” State (CBI) v. Anil Sharma ( 1997 ) “

• grant of pre-arrest bail at this stage would elude the success of the investigation as the accused knows he is protected by the order. The Court further noted that the grant of pre-arrest bail in economic offenses would definitely hamper the investigation.

• The bench observed ” Anticipatory Bail cannot be granted as a matter of right. It has to be exercised sparingly, especially in economic offenses which constitute a class apart.

P Chidambaram v. Directorate of Enforcement 2019

• Delhi High Court refusing to grant anticipatory bail in a case alleging money laundering in FDI transaction of INX Media. The appellant was accused of receiving ‘ kickbacks ‘ for FIPB clearances for FDI of INX media. The High Court of Delhi refused the application observing ” It is a classic case of money laundering “.

• The learned judge noted, ” considering the gravity of the offense and the evasive reply given by the appellant while he was under the protective cover of the Court are the twin factors which weigh to deny pre-arrest bail to accused ” . ,

•Rejecting the anticipatory bail plea, a bench of Justices R. Banumathi and A.S. Bopanna said the power to grant anticipatory bail was an “extraordinary power” that had to be used “sparingly”, and in “exceptional cases”, more so in economic offenses, as they affect the “economic fabric of society”.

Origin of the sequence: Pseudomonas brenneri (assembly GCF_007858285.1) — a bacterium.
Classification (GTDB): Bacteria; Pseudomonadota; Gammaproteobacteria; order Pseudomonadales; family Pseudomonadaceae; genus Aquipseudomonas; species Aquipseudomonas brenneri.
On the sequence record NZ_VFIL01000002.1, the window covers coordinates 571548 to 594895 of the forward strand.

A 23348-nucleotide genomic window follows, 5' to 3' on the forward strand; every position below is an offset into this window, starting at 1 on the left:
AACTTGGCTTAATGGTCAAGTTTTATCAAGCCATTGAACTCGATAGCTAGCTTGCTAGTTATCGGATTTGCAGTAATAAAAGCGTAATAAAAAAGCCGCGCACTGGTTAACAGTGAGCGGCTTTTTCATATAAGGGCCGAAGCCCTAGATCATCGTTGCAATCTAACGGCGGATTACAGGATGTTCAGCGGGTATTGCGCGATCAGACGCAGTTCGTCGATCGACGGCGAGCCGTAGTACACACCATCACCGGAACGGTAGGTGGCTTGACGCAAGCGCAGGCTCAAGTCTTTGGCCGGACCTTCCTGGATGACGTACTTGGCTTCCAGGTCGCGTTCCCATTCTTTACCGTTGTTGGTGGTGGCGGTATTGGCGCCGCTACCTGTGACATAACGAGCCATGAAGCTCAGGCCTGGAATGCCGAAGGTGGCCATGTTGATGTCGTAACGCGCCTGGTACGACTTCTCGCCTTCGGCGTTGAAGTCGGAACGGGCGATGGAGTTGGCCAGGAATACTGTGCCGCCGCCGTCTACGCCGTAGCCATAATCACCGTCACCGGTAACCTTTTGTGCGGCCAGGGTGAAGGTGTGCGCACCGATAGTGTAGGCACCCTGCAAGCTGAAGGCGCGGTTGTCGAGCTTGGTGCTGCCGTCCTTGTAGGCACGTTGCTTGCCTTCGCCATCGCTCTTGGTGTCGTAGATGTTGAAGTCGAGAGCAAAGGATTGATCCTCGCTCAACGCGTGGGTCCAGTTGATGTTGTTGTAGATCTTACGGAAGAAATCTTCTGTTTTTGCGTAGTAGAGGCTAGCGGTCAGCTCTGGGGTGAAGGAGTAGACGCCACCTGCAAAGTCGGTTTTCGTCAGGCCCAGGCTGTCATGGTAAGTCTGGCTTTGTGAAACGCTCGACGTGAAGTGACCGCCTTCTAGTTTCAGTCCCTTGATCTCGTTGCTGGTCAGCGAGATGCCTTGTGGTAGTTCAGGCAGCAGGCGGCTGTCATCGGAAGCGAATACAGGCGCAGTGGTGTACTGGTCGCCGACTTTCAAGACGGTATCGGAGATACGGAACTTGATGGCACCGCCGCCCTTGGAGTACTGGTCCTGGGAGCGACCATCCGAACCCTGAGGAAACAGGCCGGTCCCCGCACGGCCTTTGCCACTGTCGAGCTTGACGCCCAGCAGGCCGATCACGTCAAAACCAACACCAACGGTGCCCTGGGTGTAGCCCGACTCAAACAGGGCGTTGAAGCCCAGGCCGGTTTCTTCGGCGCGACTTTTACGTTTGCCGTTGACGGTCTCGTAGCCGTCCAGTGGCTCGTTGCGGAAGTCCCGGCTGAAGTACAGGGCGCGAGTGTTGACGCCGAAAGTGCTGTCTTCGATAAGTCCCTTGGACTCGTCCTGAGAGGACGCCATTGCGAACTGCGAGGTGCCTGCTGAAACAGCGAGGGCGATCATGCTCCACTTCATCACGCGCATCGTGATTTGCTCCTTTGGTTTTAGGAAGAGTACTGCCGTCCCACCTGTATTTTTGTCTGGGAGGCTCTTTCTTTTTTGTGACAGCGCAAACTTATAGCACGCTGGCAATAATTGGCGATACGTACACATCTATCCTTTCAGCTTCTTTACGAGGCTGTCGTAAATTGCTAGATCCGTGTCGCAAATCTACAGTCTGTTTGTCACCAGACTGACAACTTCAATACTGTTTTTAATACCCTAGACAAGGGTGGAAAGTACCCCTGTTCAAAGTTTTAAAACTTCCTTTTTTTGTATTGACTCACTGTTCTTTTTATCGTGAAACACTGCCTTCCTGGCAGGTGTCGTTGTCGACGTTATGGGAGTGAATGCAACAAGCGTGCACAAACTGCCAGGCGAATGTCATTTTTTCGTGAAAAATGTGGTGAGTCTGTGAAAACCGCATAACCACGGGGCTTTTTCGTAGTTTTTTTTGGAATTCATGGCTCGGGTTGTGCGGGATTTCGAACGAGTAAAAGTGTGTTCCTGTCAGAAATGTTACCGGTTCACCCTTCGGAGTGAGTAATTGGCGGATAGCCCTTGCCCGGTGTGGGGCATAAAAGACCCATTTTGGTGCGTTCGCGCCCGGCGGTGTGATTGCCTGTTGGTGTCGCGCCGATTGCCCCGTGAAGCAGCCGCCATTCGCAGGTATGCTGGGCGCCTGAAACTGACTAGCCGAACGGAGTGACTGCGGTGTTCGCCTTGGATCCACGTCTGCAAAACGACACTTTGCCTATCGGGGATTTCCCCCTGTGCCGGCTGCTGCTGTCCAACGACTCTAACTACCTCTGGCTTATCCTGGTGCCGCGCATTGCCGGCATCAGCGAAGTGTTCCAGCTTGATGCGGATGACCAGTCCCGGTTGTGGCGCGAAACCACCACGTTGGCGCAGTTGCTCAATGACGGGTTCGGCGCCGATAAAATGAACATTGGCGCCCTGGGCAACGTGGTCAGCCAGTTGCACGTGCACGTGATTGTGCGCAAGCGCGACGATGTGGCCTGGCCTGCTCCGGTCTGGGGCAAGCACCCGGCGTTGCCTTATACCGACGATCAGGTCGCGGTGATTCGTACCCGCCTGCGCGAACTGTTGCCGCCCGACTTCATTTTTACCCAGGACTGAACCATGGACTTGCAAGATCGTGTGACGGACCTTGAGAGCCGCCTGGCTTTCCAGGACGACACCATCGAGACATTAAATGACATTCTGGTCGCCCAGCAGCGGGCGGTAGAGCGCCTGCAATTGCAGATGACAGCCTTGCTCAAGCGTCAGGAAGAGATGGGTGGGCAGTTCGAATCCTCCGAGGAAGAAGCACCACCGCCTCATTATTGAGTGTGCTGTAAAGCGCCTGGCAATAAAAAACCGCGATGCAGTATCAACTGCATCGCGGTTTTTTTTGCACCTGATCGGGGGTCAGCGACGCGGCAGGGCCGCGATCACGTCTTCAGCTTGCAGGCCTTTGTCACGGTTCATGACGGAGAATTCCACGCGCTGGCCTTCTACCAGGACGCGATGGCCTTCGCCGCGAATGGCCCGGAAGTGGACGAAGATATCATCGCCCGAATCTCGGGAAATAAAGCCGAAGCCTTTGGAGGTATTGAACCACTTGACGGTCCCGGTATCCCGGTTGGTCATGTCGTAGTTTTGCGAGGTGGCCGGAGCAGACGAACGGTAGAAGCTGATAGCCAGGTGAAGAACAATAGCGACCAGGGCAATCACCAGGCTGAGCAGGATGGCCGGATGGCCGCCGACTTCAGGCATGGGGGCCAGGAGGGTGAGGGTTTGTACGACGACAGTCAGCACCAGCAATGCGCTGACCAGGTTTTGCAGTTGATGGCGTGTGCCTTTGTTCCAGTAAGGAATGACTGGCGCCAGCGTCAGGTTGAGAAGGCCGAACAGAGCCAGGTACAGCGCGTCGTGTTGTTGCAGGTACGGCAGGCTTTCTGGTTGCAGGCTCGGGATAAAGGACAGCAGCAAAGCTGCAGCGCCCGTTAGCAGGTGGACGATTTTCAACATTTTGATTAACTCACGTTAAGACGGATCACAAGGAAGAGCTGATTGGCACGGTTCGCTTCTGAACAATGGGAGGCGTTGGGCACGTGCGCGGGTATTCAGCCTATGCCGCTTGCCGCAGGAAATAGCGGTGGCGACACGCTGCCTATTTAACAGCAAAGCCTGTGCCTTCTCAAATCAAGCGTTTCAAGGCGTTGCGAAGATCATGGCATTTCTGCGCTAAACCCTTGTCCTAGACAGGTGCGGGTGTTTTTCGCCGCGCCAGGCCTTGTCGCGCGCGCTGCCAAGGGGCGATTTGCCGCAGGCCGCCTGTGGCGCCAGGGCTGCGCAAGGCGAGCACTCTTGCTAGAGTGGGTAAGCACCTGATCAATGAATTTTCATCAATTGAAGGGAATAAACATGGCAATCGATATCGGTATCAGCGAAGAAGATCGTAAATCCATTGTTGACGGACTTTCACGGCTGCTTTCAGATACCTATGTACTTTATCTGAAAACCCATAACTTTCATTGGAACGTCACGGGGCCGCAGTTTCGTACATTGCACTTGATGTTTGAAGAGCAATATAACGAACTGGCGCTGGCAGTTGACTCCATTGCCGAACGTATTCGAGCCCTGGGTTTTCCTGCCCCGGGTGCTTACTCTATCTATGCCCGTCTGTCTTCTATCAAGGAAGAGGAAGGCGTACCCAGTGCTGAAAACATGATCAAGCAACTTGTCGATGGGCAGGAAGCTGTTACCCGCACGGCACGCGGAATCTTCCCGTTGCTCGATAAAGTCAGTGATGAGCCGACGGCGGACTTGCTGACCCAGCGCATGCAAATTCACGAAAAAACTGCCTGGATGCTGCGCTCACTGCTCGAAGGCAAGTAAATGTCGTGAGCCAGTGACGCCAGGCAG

• In its order, the Supreme Court said, ” Anticipatory bail is not to be granted as a matter of rule and to be granted only when the court is convinced that exceptional circumstances exist to resort to that remedy. “

Judicial discretion

• The legislature grants wide discretion to the High Court and the Sessions Court by including the term ” may, if it thinks fit ” in Section 438. There can be no straitjacket formulas for the exercise of power under Section 438. Any attempt to lay down a cast-iron rule by making generalizations will hamper the interest of the applicant adversely.

No Anticipatory Bail -Section 438, after Arrest

• The Court held in clear terms that the provision of anticipatory bail is to grant bail before the arrest of the applicant. , Once the applicant is arrested, he can apply for bail under Section 437 or 439 of the CrPc but not under Section 438.

Conditions while granting anticipatory bail

• Section. 438 (2) reads: ” When the High Court or the Court of Session makes a direction under sub-section (1), it may include such conditions in such directions in the light of the facts of the particular case, as it may think fit, including

• ( i ) a condition that the person shall make himself available for interrogation by a police officer as and when required ;

• ( ii ) a condition that the person shall not, directly or indirectly, make any inducement, threat or promise to any person acquainted with the facts of the case so as to dissuade him from disclosing such facts to the Court or to any police officer;

Exceptions to the law

• Criminal amendment bill 2018 added Clause 4 to Section 438 and created exceptions to the law.

• According to the said clause, anticipatory bail cannot be granted to a person accused of committing rape on a woman under 16 years of age, under 12 years of age, gang rape on a woman under 16 years of age, and gang rape of a woman under 12 years of age, punishable under Section 376 ( 3 ), 376 AB, 376 DA, and 376 DB Indian Penal Code, 1860.

• Further, Section 18 of the Scheduled Caste and Scheduled tribes ( Prevention of Atrocities Act ) 1989, prevents the grant of anticipatory bail in respect of offenses committed under Section 3 of the Act.